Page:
Scholarly Networks Security Initiative (SNSI): working together to combat the threat of cybercrime
Cybercrime is a huge threat to the entire scholarly ecosystem and safeguarding data and privacy is paramount. Higher education institutions need protection from cyber-attacks. Their data and their users’ data must be protected.
Researchers need confidence that research they are using is correct, up to date and properly connected to the scientific record.
Cybersecurity isn’t just an issue for publishers. It isn’t just a challenge for librarians. It is not just an obstacle for institutions or nuisance for researchers. This is an issue for all of us, and a problem that we firmly believe can be best addressed sustainably and effectively together.
|SNSI brings together publishers and institutions to solve cyber-challenges threatening the integrity of the scientific record, scholarly systems and the safety of personal data.||Members include large and small publishers, learned societies and university presses and others involved in scholarly communications.|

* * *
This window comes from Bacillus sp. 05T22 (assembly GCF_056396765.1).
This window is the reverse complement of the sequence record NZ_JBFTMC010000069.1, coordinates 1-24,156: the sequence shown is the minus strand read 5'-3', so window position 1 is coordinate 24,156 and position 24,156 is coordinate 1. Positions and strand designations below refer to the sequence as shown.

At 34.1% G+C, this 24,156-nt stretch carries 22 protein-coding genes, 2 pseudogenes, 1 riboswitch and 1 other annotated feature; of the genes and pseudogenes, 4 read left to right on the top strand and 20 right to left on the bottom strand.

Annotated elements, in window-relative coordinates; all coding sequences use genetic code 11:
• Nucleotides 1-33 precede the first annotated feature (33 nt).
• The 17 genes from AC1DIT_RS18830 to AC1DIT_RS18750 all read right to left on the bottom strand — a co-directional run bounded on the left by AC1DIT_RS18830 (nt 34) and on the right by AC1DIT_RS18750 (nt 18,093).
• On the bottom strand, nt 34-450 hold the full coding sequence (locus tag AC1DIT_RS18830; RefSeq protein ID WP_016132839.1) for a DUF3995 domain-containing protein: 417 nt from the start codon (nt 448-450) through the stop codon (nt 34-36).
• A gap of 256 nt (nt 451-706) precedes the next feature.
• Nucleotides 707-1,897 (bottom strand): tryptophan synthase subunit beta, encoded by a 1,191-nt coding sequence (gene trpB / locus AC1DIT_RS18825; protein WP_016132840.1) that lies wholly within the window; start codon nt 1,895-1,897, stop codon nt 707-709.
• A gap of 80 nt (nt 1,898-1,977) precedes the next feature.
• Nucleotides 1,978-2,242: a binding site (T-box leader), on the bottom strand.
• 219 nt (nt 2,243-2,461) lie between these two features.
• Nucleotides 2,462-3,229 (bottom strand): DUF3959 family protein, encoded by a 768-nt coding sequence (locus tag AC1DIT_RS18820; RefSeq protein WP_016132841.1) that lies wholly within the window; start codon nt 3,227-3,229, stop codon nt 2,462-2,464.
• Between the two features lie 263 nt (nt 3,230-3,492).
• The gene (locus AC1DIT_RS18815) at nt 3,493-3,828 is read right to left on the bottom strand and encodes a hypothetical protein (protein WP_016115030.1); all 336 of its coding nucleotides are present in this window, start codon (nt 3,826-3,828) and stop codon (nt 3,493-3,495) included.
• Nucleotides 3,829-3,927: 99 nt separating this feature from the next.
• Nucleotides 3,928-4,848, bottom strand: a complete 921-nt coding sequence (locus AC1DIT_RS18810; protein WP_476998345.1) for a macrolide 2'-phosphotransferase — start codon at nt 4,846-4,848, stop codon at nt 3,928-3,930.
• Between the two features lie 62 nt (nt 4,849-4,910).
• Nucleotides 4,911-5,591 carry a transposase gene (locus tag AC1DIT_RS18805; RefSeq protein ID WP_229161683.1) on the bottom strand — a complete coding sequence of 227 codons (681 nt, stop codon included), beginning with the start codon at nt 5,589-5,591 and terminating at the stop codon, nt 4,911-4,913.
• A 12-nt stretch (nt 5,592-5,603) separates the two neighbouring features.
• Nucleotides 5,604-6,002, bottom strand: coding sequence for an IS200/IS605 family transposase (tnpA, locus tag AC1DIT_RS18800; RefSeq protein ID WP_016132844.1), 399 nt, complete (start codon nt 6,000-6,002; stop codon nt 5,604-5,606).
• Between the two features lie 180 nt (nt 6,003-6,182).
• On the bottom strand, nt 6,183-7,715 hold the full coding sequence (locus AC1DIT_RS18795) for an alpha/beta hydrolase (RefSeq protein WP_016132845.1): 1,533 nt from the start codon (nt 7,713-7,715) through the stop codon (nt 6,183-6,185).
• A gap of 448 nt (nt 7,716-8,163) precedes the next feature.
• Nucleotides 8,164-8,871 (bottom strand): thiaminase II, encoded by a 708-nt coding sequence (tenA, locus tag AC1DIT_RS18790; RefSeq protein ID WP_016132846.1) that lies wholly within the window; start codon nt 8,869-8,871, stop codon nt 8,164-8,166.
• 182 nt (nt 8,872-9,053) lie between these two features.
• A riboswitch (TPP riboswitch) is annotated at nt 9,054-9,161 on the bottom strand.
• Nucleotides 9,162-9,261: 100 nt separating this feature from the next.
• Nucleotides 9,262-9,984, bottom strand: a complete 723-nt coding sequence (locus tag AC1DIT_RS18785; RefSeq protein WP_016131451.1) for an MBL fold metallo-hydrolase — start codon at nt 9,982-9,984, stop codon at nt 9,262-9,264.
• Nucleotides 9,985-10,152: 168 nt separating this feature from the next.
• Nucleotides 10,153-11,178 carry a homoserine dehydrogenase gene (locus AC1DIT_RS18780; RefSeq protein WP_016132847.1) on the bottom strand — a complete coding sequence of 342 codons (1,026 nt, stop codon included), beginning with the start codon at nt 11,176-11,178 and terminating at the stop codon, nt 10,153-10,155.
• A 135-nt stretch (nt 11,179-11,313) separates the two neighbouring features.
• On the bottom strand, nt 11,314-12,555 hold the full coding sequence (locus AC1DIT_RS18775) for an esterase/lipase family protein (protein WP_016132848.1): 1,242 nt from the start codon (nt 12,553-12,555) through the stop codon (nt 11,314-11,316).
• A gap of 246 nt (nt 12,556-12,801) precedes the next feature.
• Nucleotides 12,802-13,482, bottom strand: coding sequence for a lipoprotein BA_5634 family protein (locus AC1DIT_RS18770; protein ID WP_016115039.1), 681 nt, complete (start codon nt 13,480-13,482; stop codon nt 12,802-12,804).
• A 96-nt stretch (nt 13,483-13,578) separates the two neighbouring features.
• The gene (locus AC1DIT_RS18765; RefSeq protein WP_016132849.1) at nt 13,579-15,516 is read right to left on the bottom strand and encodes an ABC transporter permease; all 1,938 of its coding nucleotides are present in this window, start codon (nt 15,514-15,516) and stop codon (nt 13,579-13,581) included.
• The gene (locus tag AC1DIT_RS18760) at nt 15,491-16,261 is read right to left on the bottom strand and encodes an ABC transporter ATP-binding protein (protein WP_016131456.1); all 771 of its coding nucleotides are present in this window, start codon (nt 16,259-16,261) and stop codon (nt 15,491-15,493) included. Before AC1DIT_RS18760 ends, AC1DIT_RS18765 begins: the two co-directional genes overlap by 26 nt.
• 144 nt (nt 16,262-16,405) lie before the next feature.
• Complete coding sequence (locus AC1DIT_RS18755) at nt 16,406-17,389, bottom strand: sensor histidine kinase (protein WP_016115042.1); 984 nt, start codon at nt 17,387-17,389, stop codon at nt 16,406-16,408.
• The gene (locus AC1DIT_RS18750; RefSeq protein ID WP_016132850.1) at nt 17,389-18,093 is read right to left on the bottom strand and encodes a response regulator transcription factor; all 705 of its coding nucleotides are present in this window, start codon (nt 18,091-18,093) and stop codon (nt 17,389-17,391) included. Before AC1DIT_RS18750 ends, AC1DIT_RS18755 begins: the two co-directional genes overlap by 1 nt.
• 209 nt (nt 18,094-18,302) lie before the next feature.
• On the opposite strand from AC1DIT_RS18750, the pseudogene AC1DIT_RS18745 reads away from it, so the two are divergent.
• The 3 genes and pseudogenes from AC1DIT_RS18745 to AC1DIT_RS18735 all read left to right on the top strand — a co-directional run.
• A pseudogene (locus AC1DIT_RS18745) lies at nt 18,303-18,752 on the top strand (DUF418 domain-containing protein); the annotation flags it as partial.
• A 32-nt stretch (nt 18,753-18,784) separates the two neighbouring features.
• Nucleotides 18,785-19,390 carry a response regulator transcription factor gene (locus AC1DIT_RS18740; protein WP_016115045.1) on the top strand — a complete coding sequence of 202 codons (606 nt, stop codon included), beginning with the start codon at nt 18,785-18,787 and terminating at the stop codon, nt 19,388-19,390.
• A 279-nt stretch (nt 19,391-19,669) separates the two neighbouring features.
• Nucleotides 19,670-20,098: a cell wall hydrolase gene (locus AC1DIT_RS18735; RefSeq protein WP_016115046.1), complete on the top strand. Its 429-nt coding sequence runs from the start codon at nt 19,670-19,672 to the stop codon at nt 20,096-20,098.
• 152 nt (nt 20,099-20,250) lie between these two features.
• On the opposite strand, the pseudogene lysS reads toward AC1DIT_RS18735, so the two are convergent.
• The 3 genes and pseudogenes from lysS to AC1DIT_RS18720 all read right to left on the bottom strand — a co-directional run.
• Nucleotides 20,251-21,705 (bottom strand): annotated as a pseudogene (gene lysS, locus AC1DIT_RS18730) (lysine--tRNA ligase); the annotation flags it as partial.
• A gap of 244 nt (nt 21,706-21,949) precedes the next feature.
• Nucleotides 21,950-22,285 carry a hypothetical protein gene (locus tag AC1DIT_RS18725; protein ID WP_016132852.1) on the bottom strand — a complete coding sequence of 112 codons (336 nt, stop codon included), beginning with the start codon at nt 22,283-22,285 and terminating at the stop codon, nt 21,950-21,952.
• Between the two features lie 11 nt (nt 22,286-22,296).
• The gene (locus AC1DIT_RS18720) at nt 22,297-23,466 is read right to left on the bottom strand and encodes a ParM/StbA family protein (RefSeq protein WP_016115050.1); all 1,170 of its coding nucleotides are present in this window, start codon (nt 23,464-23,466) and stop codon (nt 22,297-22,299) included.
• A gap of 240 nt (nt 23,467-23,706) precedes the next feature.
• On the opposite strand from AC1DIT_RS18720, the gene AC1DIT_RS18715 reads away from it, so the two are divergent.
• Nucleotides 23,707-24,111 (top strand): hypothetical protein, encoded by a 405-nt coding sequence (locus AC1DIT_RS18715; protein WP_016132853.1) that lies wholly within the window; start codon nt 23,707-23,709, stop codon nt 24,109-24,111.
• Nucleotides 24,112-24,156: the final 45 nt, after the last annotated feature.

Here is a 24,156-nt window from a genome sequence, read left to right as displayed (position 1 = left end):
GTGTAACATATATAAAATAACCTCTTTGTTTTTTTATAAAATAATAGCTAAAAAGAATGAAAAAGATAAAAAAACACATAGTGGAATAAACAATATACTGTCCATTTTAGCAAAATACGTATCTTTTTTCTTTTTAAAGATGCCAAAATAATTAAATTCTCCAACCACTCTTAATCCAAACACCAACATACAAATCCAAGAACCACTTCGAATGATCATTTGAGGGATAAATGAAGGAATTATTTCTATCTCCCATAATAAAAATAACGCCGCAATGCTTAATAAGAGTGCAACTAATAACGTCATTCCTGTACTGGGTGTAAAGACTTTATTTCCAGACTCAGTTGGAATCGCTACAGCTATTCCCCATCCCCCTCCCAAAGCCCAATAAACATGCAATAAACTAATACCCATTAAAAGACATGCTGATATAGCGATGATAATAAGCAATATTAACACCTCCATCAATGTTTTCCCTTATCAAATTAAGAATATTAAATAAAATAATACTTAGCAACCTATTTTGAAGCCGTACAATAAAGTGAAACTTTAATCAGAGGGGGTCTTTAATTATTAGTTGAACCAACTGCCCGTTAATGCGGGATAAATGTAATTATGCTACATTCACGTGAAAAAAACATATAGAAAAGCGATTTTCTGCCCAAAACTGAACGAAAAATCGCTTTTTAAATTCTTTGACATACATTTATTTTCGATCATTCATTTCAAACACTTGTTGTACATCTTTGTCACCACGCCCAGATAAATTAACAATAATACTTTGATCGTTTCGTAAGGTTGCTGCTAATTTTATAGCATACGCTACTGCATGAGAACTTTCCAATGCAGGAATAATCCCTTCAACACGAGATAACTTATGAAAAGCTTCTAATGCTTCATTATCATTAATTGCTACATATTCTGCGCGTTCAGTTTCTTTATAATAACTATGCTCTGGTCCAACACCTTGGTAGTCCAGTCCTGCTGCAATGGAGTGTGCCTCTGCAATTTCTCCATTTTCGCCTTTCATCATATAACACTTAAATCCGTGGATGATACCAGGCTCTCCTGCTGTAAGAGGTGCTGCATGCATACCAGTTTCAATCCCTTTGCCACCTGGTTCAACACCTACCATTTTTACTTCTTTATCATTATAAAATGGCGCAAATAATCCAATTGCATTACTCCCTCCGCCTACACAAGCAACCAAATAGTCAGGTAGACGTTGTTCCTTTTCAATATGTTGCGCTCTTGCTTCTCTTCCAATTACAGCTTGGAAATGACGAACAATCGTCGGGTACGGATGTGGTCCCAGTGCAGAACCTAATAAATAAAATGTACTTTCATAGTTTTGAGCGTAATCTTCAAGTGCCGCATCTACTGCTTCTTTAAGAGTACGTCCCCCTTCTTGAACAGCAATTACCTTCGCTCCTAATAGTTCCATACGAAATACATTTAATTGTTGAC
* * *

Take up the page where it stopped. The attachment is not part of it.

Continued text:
Publishers and librarians have a good record of collaboration to solve real pain points experienced by researchers and students, examples of recent cooperation include:
We now need to work together to achieve our shared mission - the safety and security of personal data. Cybersecurity isn't just an issue for publishers. It isn't just a challenge for librarians. It is not just an obstacle for institutions or nuisance for researchers. This is an issue for all of us, and a problem we firmly believe can be best addressed sustainably and effectively together.
The SNSI University Relations Group has been formed to help address this. Several librarians, representatives from leading organizations and other key stakeholders have kindly agreed to provide SNSI with independent advice and feedback on our program, which will be turned into tangible actions the group takes.
Did you know?
Fake websites and login pages linked to 76 university library systems around the world were found in August 2018.
The UK’s National Cyber Security Centre lists the education sector as the 3rd largest target for cybercrime, ahead of retail.
Universities and institutions across 41 countries have had their networks and data comprised by illegal website SciHub.
The ransom a leading medical-research institution working on a cure for Covid-19 had to pay when its servers were hacked.